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Australians are ditching their credit card debt - featured image
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Australians are ditching their credit card debt

Australia’s total credit card bill attracting interest charges has dropped by $161 million – the largest drop since last July.

This significant drop comes as they use money back from their tax returns to clear credit card debt. The last time debt accruing interest rose in July was 2009.

Multiple Credit Cards

Credit card statistics: personal credit in July 2023

Note: commercial cards are excluded

Amount Monthly change Year-on-year change
Debt accruing interest $17.57 billion -$161 million

-0.9%

+$524 million

+3.1%

Number of accounts 12.60 million +13,138

+0.1%

+189,995

+1.5%

Source: RBA, released 7 September 2023, original data, excludes commercial cards. 

Monthly change is June to July 2023, year-on-year change is July 2022 to July 2023.

Number of accounts continue to rise

The number of credit card accounts continue to rise this month, with an increase of 13,138 in the month and almost 200,000 year-on-year, as credit card companies mount a fight against BNPL and some Australians reach for a card to help make ends meet.

Credit Card debt

Soure: RBA. Note this graph begins at $15 billion.

The value of credit card transactions went up for the month of July, boosted by events such as the Women’s World Cup, key movie releases and a boost in cash for some from tax returns.

Total value of transactions: personal credit and debit cards in July 2023

  Amount Monthly change Year-on-year change
Total value of transactions (credit + debit) $74.94 billion +$307.99 million
+0.4%
+$6.28 billion
+9.2%
Credit cards: value of transactions $27.08 billion +$339.4 million
+1.3%
+$2.02 billion
+8.1%
Debit: value of transactions $47.87 billion -$31.4 million
-0.1%
+$4.26 billion
+9.8%

Source: RBA, released 7 September 2023, seasonally adjusted data, excludes commercial cards.

Monthly change is June 2023 to July 2023, year-on-year change is July 2022 to July 2023.

RateCity.com.au research director, Sally Tindall, said:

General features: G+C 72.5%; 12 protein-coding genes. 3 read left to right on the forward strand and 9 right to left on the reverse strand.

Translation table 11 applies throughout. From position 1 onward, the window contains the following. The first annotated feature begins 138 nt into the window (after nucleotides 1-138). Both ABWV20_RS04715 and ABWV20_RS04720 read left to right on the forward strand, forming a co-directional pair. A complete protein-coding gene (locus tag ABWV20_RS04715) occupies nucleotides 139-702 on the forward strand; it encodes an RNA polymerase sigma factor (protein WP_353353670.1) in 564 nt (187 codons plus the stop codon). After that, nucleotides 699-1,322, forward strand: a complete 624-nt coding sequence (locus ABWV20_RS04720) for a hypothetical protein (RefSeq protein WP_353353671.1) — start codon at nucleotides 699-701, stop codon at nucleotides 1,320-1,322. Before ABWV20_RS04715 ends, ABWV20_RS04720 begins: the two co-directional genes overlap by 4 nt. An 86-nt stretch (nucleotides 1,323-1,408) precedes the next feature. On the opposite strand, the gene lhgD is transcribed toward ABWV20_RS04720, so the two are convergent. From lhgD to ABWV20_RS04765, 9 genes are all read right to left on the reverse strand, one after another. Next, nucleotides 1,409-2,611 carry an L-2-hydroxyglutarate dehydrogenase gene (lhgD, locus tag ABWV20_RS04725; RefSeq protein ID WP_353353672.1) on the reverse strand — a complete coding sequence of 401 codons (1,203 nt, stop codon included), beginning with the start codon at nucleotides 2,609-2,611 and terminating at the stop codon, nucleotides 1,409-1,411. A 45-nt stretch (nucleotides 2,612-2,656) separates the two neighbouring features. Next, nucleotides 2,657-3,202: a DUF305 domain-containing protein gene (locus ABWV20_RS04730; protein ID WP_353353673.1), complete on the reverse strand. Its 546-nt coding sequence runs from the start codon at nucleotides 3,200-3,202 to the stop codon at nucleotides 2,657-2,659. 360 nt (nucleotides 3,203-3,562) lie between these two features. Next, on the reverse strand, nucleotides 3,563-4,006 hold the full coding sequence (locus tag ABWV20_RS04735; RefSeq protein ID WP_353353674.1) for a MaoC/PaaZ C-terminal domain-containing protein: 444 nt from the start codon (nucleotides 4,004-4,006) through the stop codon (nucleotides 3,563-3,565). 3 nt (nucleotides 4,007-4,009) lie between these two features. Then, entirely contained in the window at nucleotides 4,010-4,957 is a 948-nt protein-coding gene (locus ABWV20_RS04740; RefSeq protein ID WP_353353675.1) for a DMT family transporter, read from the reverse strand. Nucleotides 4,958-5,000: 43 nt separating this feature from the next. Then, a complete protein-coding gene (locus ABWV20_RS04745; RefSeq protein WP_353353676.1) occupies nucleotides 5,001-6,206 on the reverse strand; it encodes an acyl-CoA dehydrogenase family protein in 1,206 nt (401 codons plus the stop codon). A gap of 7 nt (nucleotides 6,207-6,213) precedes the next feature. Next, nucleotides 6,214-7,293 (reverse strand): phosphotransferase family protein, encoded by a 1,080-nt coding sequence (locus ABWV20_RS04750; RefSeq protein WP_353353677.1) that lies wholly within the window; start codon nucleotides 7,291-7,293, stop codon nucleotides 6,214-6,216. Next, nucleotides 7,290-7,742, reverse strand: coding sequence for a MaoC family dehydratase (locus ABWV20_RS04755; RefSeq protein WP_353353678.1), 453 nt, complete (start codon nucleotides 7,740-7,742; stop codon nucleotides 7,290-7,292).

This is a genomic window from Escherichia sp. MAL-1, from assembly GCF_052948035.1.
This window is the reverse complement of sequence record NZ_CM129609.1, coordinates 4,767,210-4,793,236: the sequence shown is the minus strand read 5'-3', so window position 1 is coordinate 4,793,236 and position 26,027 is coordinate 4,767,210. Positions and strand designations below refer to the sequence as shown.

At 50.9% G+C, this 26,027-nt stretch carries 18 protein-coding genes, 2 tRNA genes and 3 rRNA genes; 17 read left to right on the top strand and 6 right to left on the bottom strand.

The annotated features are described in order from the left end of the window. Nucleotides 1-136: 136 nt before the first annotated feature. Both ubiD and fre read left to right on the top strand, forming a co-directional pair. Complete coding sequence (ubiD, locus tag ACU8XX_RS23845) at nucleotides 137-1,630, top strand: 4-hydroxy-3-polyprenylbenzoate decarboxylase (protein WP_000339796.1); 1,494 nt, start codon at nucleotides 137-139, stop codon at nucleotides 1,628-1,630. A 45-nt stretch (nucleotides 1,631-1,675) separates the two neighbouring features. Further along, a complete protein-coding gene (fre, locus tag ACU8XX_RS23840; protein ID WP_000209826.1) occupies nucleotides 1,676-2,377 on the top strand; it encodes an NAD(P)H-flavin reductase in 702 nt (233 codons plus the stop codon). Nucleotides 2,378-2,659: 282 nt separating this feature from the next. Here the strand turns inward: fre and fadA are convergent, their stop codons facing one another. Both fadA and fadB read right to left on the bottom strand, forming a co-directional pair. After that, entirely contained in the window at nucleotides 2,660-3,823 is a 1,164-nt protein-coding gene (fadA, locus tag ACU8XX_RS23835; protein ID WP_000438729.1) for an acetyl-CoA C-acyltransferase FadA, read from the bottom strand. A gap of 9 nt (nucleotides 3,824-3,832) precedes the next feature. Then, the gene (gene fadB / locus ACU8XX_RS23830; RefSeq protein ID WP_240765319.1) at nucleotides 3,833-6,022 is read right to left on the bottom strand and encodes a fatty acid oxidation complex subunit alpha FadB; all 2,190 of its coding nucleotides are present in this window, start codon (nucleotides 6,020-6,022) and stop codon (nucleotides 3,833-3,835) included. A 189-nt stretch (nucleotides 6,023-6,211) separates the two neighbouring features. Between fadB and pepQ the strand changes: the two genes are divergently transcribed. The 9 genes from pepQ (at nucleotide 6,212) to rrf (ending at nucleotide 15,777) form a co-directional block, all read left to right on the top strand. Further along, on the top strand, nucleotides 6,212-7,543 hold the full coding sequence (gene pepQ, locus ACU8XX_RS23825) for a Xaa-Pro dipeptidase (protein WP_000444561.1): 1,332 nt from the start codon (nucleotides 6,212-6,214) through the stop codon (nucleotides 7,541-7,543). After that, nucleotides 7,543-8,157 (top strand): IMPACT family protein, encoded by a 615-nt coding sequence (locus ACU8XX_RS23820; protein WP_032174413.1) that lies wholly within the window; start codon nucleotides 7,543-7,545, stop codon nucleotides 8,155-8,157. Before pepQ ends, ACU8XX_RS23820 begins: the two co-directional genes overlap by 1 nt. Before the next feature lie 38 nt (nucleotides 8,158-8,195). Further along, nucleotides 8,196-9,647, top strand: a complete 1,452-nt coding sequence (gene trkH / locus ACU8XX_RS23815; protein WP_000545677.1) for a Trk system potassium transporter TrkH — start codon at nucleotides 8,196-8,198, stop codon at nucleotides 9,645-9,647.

“It’s fantastic to see credit card debt drop by $161 million, in the space of one month, as Australians use tax refunds to clear their credit card debt.

Tax time is a great opportunity to wipe the slate clean, however, the challenge is not to add to it throughout the rest of the year.

Households need to ready themselves for a tricky run up to Christmas.

Even without another RBA rise, things are likely to get tougher financially before they get better.

The number of accounts rose again in July, as credit card companies continue their comeback.

Credit card companies have taken a hammering since 2018 as the buy now, pay later sector rattled their business model.

However, in the last 12 months we’ve seen almost 200,000 customers flock back to the plastic.

While some people are taking out new cards in the hunt for frequent flyer points and perks, others are opening them up in case they need a bridge from payday to payday.

If your budget is on the ropes, the last thing you need hanging over your head is credit card debt.

What may seem like a quick fix now can get quickly out of hand,” she said.

About Brett Warren is National Director of Metropole Properties and uses his two decades of property investment experience to advise clients how to grow, protect and pass on their wealth through strategic property advice.
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